European Centre for Counterterrorism and Intelligence Studies, Germany & Netherlands – ECCI
The European Court of Human Rights Sitting on the Fence?: Its Ruling and Impact on the Repatriation of European Children from North-East Syria
Keywords: Repatriation, children, Foreign Fighters, Syria, ISIS, France, ECtHR
ICCT ـ Three years have passed since the fall of ISIS at Baghuz and still over 7,300 children from across 60 countries are detained in the al-Hol and Roj camps in north-east Syria, managed by the Autonomous Administration of North and East Syria (AANES). It is also three years since two grandparents initiated proceedings against France for their unwillingness to repatriate their grandchildren and daughter. This week, the European Court of Human Rights (ECtHR) finally delivered its judgment, concluding firstly that France cannot be held responsible for the inhumane conditions in the camps, secondly that there is no general right to repatriation, and thirdly that France had failed to ensure proper safeguards in its repatriation decision resulting in a procedural violation of the rights of the children to enter their own country. This split applicability of extra-territorial jurisdiction of human rights will resonate through the policies and have ramifications for the fate of many European children held in north-east Syria.
The majority of the children were born there and are under the age of 10. Furthermore, another 800 young boys with alleged ties to ISIS ranging from the age from 10 to 18 years are held in detention centres often without criminal charges. The conditions in the camps and detention centres are deplorable with a lack of sanitation, food, health care and continued violence having led to the death of nearly 100 persons in 2021.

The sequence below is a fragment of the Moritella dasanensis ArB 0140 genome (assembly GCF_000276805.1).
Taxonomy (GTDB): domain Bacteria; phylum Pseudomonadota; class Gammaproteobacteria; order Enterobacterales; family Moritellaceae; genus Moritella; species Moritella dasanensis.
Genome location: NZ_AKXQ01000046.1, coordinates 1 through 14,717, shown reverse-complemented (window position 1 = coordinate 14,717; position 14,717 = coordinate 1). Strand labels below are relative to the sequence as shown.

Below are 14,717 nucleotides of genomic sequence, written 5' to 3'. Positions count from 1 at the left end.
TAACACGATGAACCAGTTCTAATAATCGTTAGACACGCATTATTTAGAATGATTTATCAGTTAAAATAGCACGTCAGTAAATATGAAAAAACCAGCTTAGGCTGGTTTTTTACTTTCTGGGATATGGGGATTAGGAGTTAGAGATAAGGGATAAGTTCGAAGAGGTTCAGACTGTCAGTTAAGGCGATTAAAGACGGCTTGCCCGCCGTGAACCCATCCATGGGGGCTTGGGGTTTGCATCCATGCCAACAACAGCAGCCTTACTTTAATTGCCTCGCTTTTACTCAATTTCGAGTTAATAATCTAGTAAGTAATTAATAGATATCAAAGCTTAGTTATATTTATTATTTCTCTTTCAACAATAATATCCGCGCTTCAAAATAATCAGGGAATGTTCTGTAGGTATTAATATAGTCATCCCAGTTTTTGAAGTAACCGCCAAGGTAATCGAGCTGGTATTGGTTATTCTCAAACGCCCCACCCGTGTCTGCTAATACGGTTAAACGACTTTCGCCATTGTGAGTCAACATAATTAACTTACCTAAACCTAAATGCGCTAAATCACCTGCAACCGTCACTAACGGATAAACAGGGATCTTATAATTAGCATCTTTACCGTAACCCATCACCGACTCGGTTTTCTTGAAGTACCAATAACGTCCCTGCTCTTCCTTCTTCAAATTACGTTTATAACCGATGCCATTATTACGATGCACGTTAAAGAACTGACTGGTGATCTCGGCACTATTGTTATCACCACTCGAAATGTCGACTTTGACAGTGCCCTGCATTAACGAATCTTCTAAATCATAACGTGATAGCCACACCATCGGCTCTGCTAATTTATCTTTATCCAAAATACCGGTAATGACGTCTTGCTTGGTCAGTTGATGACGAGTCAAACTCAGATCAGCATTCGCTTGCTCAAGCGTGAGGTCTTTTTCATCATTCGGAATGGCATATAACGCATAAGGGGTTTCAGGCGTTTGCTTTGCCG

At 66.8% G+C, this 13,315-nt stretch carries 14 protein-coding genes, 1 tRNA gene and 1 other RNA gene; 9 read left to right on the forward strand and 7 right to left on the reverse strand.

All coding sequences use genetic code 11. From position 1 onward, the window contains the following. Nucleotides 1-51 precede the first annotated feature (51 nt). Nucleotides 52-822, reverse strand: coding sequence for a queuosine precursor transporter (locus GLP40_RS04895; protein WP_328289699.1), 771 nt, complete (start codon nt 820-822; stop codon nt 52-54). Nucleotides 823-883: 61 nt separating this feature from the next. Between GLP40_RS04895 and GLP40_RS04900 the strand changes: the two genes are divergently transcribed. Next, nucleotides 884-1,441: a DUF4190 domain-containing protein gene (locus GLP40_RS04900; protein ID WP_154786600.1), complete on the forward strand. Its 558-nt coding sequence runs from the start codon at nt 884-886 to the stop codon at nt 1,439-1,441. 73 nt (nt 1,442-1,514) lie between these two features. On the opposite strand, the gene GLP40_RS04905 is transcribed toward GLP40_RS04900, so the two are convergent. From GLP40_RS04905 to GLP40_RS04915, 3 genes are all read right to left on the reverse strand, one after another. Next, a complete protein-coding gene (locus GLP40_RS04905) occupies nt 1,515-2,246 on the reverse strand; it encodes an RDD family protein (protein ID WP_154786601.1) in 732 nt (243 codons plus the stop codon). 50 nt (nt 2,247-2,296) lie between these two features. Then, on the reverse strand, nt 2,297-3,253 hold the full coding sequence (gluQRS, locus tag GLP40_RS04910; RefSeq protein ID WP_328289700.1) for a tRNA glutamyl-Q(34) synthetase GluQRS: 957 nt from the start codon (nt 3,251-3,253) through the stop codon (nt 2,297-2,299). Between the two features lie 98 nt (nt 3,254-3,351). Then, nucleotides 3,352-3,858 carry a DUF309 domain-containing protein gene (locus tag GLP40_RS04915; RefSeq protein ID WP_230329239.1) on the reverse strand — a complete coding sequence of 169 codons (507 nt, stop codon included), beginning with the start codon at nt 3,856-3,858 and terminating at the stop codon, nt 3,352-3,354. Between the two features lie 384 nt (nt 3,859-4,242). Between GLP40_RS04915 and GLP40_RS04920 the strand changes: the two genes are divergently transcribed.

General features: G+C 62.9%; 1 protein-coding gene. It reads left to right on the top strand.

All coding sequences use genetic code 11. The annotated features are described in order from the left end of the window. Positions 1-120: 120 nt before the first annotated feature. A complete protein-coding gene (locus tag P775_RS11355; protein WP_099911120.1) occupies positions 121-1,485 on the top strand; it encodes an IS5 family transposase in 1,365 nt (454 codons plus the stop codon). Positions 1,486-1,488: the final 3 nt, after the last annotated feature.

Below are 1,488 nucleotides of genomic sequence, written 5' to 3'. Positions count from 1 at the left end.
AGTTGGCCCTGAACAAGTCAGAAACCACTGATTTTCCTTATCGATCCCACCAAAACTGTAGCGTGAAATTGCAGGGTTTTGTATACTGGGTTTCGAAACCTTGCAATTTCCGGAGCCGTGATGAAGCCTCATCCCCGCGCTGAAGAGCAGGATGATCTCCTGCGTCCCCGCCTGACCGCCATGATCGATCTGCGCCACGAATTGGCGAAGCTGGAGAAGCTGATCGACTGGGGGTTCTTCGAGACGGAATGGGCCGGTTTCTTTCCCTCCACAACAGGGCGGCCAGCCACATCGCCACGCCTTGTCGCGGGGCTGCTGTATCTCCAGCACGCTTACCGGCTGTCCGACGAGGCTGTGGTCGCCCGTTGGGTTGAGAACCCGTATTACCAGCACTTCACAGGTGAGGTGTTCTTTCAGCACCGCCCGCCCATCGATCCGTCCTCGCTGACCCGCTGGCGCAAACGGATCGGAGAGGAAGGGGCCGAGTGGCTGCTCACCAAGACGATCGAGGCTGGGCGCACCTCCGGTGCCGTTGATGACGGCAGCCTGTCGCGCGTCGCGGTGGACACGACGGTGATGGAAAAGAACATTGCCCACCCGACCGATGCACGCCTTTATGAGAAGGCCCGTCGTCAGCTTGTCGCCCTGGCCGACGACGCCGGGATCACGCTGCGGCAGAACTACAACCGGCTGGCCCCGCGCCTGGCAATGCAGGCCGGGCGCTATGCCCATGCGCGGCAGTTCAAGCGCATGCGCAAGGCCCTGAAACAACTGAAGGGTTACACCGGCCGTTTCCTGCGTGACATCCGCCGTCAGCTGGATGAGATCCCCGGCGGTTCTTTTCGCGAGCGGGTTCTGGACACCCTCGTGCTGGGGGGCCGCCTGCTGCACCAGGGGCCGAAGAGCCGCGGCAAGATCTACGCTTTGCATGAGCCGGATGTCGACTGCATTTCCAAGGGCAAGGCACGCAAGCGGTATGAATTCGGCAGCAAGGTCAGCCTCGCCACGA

Several countries such as Kazakhstan, Tajikistan, Uzbekistan, Kosovo, Albania and more recently Kyrgyzstan have repatriated women and children for some time. However, in the past year several European countries started to repatriate women and children from the camps more actively. Germany and Denmark for example, jointly repatriated 37 children and 11 women from camps whereas the Netherlands has repatriated 5 women and 11 children, and are likely to repatriate more children in the coming months. Belgium repatriated 16 children and 6 women, Sweden 20 children and 10 women over the past year, and France recently repatriated 35 children and 16 women from Roj camp, marking this the first time that French adults have been repatriated from Syria.
This perspective provides a short overview of the number of children that have been repatriated and remain in the camps and then describes the current situation based on a recent interview conducted by ICCT with the AANES. The second section explains the main issues of the ruling of the ECtHR, the impact this has on the policy of European countries to repatriate the children that are still in the camps, and explores some of the challenges and options states face once the children are repatriated in terms of rehabilitation and reintegration into society.
Repatriation and Return Numbers from Select Countries
The past few years have seen an enduring reluctance from European countries to actively bring home their adult nationals, and in many cases even child nationals, from the camps. Most frequently cited justifications for this stance are domestic security risks supposedly posed by returnees, the argument that justice is better served in Iraq or Syria where witnesses and evidence can be found, and the narrative of the voluntary nature of the foreign ‘terrorist’ fighters (FTFs) travel, often in breach of national laws. With regard to children, it is often argued by states that it is inappropriate to separate children from their parents and that therefore neither will be repatriated.
The below table gives an overview of those that have been repatriated from the camps since January 2019, and the subsequent graphs provide a more in-depth look into the scale of the challenge for five European countries as a means of highlighting the spectrum of eventualities that might be in store for remaining FTFs.